Integrating child health information systems while protecting privacy; a review of four state approaches
Advanced Search
Select up to three search categories and corresponding keywords using the fields to the right. Refer to the Help section for more detailed instructions.

Search our Collections & Repository

All these words:

For very narrow results

This exact word or phrase:

When looking for a specific result

Any of these words:

Best used for discovery & interchangable words

None of these words:

Recommended to be used in conjunction with other fields



Publication Date Range:


Document Data


Document Type:






Clear All

Query Builder

Query box

Clear All

For additional assistance using the Custom Query please check out our Help Page


Integrating child health information systems while protecting privacy; a review of four state approaches

Filetype[PDF-651.70 KB]


  • Alternative Title:
    Issue report : integrating child health information systems and privacy
  • Description:
    State public health agencies leading the development of integrated child health information systems in the United States are finding ways to construct integrated child health information systems based on their own needs and resources. Differing approaches used by the Missouri Department of Health and Senior Services, the Oregon Department of Human Services, the Rhode Island Department of Health, and the Utah Department of Health can serve as model systems for other states working to build integrated child health information systems. All of these agencies were funded by the Maternal and Child Health Bureau of the Health Resources and Services Administration (HRSA/MCHB) to build integrated child health information systems. Additionally, the strengths of these varying architectures provide insight on building an Electronic Health Record (EHR) at the national level. The implementation of the Health Insurance Portability and Accountability Act (HIPAA) Privacy Rule and other privacy laws complicated the design of integrated health information systems, but states are discovering solutions to these challenges, allowing them to move forward with their integrated child health information systems. Solutions include building privacy protections into the systems, improving information technology (IT) infrastructure, assessing vulnerabilities in their systems, and educating system users about HIPAA and other privacy issues. While these four states were able to implement information systems that adequately safeguard protected health information, attaining compliance with HIPAA and other privacy laws did not come without spending human and financial resources.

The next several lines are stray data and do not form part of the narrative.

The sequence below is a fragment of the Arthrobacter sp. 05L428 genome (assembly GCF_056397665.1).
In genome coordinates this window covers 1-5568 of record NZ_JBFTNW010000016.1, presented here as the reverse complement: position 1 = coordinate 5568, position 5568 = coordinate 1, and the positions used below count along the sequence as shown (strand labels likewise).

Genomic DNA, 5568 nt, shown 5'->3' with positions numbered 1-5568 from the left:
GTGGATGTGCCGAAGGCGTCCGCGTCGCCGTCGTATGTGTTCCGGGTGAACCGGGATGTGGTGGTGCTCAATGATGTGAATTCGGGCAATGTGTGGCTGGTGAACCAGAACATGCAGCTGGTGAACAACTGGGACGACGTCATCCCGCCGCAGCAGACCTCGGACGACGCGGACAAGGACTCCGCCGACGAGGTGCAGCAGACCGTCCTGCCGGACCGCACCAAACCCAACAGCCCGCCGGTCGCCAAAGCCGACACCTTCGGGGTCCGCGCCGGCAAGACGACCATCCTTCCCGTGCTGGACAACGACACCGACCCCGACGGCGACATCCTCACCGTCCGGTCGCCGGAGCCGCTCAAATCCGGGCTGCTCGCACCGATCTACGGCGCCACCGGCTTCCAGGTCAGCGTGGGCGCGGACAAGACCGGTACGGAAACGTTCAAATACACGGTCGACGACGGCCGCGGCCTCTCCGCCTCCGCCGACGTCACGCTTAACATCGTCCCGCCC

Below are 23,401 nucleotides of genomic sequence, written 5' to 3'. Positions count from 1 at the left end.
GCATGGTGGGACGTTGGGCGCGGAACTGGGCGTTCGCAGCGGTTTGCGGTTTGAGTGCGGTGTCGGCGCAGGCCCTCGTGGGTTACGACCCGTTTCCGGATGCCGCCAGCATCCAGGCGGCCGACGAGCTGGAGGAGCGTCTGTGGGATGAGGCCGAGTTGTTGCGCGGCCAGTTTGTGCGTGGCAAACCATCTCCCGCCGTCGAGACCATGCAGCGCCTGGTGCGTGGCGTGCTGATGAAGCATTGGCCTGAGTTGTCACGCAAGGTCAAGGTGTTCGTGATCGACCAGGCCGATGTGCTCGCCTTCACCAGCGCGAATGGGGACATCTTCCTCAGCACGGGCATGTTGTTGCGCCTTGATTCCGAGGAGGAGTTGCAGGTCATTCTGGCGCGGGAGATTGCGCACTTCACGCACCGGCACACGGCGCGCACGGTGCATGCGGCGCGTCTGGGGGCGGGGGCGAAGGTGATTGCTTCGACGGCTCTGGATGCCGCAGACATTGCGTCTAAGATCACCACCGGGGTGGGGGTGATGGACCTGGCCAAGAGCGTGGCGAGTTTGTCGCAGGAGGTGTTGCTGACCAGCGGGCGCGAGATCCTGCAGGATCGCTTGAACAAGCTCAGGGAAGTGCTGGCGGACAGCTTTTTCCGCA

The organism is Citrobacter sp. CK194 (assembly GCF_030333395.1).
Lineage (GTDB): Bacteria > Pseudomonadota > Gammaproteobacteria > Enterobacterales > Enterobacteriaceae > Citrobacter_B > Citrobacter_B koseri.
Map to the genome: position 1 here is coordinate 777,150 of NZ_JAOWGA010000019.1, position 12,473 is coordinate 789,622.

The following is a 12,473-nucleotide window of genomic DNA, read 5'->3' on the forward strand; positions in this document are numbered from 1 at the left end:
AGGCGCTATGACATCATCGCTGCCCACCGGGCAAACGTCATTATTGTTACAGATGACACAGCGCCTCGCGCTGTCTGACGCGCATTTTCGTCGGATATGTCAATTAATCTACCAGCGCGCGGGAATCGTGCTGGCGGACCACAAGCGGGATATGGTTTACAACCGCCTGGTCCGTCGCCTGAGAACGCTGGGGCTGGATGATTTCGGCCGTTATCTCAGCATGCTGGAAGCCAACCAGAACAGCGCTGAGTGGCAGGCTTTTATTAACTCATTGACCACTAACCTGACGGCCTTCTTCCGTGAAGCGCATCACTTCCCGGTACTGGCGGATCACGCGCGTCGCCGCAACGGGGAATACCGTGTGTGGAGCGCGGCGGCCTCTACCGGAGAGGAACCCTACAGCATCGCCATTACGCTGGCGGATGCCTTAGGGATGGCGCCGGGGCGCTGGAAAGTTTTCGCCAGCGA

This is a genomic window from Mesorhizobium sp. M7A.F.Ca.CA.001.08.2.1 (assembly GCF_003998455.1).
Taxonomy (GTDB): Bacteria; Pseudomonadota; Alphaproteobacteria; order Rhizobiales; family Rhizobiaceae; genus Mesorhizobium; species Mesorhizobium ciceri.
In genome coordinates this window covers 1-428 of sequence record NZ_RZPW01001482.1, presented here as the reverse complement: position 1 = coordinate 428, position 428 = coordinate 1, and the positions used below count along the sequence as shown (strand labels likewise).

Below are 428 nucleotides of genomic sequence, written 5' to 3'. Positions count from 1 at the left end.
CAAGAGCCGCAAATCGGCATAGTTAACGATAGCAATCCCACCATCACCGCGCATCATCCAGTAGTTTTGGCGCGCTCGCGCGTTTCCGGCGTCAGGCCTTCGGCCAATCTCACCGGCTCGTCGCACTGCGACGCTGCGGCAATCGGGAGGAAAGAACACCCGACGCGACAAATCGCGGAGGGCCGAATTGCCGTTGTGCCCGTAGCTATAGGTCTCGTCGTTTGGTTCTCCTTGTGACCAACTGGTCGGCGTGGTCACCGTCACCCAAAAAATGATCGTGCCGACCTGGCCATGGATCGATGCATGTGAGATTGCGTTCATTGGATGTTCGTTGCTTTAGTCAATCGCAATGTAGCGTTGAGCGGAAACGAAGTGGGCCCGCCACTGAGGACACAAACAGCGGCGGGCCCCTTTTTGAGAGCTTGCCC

This project was made possible with funding from the Centers for Disease Control and Prevention Cooperative Agreement to Improve the Nation's Public Health Infrastructure with State Public Health Agencies/Systems (#U50/CCU313903-06).

    Includes bibliographical references.

  • Place as Subject:
  • Main Document Checksum:
  • File Type:

Supporting Files

  • No Additional Files

More +

You May Also Like

Checkout today's featured content at